I Landed Running

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I still call myself a newcomer in Canada. This is my fourth year, but I’m still in the process of integrating. Adjusting to everything: the weather, the people and the work. I immigrated from Sudan with a family of eight. My husband and children were refugees in Jordan for two years before we were resettled. I stayed on in Sudan because I had a job with UNICEF, and had to work to support my family. My youngest child was three years old. It was very hard to stay away from her but, since my husband’s life was threatened, he had to leave the country. I joined them in Jordan three weeks before we immigrated to Canada in October 1997.

I landed running. I found out where people were and began to be active, organizing within my ethno-cultural community. I grew up in Uganda, East Africa so most of my basic education was in English and my comfort with the language allowed me to organize workshops and projects on different aspects of life in this country—gender roles, family life, laws, the Charter of Rights and Freedoms and employment standards—basic information to help people integrate and become employed.

I now work as a Health Educator with the Sexuality Education Resource Centre (SERC), a non-profit community-based organization. I work with newcomer communities where there is a priority need for intergenerational communication due to the gap created between first-generation immigrant parents and their children who assimilate into a ‘Canadian lifestyle,’ especially involving sexuality.

I help develop programs and resources for education. I also do awareness-raising with service providers and professionals such as medical students, public health nurses and physicians. I talk on particular areas of health, one of them the practice of female genital cutting or mutilation practised in a number of Sub-Saharan African countries including my own. I also do awareness-raising on other aspects of women’s health from the immigrant and refugee perspective. The process of migration constitutes a major life change. Whether you come at will or are forced to leave your country, the number of countries of transition you’ve been through, how long it’s taken before you are settled, the conditions with which you are received in the host country, the level of preparation for adjustment you have been given are all factors unique to this population. Integration into the work force is also critical. A lot of people, even with one or two degrees, have to do odd jobs. This experience has a negative impact on them, and services and policies should be designed to accommodate it.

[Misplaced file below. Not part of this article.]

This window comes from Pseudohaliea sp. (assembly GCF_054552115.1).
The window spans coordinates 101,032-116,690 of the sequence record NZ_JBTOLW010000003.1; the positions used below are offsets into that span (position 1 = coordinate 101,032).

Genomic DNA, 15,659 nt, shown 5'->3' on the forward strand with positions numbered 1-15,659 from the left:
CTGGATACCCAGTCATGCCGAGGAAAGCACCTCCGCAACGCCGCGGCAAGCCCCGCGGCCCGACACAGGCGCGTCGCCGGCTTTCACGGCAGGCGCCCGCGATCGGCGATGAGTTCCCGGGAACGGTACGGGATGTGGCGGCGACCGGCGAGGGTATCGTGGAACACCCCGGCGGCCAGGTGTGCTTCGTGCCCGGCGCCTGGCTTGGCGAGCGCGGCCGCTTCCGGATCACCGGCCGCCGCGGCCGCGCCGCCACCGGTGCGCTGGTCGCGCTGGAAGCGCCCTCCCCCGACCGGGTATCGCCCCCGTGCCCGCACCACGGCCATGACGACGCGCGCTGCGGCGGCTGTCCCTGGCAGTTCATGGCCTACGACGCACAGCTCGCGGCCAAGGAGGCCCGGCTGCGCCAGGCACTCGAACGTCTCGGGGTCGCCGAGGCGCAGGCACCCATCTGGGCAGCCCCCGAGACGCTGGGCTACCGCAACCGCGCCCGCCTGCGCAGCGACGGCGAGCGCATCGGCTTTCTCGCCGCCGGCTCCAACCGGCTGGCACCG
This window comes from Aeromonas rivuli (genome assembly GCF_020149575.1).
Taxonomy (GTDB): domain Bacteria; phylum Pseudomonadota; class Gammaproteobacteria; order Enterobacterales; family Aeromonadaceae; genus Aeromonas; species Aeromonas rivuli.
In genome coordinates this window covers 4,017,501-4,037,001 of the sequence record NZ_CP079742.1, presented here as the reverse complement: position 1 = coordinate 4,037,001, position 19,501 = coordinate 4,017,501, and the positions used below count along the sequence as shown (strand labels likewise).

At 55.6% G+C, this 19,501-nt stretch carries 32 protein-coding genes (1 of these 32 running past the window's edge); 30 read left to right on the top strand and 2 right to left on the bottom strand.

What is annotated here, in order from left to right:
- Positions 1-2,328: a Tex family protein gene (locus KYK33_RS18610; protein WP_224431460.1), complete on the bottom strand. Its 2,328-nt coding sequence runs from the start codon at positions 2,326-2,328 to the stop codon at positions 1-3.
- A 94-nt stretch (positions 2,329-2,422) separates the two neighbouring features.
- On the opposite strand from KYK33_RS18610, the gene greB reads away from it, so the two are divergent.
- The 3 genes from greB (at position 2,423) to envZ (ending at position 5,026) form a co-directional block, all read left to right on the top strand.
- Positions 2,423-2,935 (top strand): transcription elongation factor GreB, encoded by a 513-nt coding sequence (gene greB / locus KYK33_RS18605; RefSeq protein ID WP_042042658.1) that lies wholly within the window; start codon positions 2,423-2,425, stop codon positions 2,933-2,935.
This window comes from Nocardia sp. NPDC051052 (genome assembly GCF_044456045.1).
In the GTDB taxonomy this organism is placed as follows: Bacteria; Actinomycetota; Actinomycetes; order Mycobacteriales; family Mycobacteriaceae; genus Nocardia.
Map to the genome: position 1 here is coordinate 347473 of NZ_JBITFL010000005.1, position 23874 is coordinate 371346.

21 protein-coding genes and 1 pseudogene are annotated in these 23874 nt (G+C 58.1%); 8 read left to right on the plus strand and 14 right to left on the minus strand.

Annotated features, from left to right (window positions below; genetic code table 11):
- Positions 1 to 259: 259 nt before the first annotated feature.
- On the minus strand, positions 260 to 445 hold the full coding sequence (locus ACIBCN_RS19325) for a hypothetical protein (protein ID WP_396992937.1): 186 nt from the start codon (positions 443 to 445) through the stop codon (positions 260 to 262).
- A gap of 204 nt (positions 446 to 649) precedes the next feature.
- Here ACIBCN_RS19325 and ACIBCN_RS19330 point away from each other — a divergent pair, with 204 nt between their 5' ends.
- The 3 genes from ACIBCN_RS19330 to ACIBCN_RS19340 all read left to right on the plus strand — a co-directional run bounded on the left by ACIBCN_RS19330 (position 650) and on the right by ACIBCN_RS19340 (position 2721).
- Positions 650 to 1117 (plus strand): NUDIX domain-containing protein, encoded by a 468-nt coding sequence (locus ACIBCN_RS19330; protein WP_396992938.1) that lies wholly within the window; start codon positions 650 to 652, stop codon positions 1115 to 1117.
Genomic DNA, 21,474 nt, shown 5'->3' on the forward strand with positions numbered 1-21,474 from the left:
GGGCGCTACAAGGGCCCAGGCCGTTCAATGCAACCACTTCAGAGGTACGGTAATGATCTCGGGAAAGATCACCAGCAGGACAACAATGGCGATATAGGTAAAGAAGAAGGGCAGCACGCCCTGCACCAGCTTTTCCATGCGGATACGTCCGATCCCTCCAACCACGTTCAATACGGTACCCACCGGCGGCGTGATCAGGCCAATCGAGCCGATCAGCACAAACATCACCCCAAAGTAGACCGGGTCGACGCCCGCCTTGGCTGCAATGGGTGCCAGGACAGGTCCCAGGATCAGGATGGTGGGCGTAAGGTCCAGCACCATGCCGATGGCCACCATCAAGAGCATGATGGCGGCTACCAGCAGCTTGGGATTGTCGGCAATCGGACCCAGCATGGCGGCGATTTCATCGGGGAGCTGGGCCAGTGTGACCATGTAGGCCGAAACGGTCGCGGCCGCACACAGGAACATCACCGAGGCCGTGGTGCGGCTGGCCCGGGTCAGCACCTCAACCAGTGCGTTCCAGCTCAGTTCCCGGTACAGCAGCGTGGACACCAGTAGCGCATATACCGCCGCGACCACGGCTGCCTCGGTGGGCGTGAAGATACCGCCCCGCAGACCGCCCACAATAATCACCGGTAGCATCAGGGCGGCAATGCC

Population Health, a policy framework adopted by Health Canada, lists 12 determinants of health. If you had a ladder of these determinants, the immigrant-refugee population would be at the very bottom. The migration experience itself should be included in the list so people can begin strategizing around it. How can we help the process become more smooth? What is required? In developing countries, primary health care delivery is based on a Population Health model that uses the principles and practices of community development. The goal of the United Nations is to bring in all those sectors involved in the determinants—agriculture, forestry, water, health—with the objective of developing a comprehensive tool that assesses every need of a community. It’s a complex process, but if there’s a commitment, a political will, it can work. The UN has some very beautiful frameworks, but those have to be visualized on a wide basis. It’s difficult to change a system that has been established over a long time.